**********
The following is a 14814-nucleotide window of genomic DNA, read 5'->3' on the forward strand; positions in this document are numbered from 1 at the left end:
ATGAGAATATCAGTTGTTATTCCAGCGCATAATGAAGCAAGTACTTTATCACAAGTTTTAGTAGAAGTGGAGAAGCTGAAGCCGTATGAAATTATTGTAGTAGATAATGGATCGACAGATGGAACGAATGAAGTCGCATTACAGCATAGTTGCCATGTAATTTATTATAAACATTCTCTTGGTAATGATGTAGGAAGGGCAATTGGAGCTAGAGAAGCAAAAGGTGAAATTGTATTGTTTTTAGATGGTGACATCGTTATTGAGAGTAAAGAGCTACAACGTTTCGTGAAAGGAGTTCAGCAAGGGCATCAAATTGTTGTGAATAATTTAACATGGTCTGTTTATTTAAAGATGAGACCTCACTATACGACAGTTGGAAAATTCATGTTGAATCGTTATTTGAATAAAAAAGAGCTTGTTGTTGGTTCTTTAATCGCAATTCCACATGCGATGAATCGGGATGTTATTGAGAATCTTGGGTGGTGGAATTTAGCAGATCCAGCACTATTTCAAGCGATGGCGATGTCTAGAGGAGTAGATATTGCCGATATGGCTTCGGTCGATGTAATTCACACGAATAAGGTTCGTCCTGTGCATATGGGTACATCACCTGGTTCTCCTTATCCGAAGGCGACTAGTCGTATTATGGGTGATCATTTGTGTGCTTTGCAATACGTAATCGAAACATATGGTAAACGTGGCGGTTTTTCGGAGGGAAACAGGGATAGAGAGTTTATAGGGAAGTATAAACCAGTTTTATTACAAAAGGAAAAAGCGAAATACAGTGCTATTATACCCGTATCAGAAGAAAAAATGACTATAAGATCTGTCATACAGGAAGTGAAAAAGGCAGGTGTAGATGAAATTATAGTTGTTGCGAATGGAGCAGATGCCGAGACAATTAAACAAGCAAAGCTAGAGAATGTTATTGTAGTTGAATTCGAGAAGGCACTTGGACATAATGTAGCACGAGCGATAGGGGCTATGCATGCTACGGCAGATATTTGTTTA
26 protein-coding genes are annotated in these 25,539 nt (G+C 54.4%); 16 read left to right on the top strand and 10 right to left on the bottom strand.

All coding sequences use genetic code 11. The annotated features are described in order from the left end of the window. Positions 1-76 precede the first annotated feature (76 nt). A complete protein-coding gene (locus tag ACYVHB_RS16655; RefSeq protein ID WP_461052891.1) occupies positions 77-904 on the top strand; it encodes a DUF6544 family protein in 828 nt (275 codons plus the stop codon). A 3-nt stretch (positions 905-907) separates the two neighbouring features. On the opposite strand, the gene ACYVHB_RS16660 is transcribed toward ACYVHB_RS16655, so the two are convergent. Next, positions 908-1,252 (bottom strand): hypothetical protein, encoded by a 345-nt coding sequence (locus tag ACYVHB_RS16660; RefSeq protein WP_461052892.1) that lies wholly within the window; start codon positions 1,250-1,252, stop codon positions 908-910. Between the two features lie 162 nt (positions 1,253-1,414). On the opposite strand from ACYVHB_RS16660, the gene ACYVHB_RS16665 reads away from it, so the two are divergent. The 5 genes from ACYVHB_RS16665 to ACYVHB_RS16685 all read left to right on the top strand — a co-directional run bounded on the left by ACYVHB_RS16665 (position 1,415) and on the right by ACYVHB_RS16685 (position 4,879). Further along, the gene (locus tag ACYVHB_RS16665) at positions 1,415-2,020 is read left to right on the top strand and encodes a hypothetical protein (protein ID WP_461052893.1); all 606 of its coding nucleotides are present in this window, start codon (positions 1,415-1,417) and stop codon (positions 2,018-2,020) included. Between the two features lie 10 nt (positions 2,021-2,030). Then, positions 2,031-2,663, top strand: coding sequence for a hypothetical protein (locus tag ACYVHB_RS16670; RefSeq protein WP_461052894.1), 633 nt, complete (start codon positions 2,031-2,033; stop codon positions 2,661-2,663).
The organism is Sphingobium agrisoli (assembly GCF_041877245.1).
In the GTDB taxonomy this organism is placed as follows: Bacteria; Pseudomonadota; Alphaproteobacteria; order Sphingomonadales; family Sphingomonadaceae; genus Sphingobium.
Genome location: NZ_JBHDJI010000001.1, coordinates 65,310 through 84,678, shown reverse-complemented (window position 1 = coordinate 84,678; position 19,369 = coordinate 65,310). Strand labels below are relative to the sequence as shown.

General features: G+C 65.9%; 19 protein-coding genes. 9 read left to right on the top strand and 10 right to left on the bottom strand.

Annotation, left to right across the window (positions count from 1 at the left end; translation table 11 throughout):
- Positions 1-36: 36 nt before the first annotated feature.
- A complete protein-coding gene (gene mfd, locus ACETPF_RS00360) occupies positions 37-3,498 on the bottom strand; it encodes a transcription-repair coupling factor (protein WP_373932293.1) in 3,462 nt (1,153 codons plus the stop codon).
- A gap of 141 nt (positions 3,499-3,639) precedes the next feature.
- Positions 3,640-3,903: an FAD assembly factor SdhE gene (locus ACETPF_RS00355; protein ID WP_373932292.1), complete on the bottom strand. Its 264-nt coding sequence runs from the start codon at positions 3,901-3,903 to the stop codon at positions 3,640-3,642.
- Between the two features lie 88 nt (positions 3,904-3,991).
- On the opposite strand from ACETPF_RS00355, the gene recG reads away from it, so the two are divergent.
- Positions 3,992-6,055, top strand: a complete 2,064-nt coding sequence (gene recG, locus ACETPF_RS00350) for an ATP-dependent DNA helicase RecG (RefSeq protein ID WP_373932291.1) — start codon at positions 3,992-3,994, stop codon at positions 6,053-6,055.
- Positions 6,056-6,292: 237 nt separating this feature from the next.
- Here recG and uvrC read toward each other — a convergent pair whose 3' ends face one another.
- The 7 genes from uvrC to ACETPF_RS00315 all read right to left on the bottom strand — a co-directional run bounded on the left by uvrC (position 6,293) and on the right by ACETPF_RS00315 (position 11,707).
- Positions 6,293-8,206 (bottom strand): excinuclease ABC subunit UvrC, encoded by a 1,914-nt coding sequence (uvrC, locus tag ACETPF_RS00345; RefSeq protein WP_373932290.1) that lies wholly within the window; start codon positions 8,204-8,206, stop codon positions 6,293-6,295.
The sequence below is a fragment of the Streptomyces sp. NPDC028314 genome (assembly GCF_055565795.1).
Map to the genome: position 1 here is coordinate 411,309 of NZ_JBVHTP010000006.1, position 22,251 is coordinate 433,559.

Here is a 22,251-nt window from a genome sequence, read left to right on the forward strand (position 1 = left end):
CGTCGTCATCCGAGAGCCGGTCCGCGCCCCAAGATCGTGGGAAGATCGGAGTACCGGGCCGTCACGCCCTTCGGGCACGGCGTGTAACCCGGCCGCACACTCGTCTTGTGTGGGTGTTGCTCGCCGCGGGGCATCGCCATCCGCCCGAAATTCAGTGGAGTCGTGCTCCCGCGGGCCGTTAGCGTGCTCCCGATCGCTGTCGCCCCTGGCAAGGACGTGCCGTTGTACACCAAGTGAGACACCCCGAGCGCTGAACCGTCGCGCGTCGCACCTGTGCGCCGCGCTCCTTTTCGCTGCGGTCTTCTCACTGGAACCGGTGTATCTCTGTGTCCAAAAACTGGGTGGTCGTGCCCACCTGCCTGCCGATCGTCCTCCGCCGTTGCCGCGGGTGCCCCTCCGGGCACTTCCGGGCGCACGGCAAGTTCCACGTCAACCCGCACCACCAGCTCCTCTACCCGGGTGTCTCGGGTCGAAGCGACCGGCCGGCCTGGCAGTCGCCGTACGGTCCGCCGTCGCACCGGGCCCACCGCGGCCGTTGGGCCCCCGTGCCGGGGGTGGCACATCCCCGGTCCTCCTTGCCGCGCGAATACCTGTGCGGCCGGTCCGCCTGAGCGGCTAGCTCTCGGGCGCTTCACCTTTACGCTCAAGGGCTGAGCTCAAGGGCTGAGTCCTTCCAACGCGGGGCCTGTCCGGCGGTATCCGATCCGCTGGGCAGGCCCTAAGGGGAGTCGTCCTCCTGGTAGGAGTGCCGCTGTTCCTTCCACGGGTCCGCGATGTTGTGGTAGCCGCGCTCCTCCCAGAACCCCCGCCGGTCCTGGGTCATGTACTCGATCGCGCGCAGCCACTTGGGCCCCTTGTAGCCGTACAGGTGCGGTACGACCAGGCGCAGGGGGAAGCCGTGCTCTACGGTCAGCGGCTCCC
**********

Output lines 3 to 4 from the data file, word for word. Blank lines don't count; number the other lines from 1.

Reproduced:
26 protein-coding genes are annotated in these 25,539 nt (G+C 54.4%); 16 read left to right on the top strand and 10 right to left on the bottom strand.

All coding sequences use genetic code 11. The annotated features are described in order from the left end of the window. Positions 1-76 precede the first annotated feature (76 nt). A complete protein-coding gene (locus tag ACYVHB_RS16655; RefSeq protein ID WP_461052891.1) occupies positions 77-904 on the top strand; it encodes a DUF6544 family protein in 828 nt (275 codons plus the stop codon). A 3-nt stretch (positions 905-907) separates the two neighbouring features. On the opposite strand, the gene ACYVHB_RS16660 is transcribed toward ACYVHB_RS16655, so the two are convergent. Next, positions 908-1,252 (bottom strand): hypothetical protein, encoded by a 345-nt coding sequence (locus tag ACYVHB_RS16660; RefSeq protein WP_461052892.1) that lies wholly within the window; start codon positions 1,250-1,252, stop codon positions 908-910. Between the two features lie 162 nt (positions 1,253-1,414). On the opposite strand from ACYVHB_RS16660, the gene ACYVHB_RS16665 reads away from it, so the two are divergent. The 5 genes from ACYVHB_RS16665 to ACYVHB_RS16685 all read left to right on the top strand — a co-directional run bounded on the left by ACYVHB_RS16665 (position 1,415) and on the right by ACYVHB_RS16685 (position 4,879). Further along, the gene (locus tag ACYVHB_RS16665) at positions 1,415-2,020 is read left to right on the top strand and encodes a hypothetical protein (protein ID WP_461052893.1); all 606 of its coding nucleotides are present in this window, start codon (positions 1,415-1,417) and stop codon (positions 2,018-2,020) included. Between the two features lie 10 nt (positions 2,021-2,030). Then, positions 2,031-2,663, top strand: coding sequence for a hypothetical protein (locus tag ACYVHB_RS16670; RefSeq protein WP_461052894.1), 633 nt, complete (start codon positions 2,031-2,033; stop codon positions 2,661-2,663).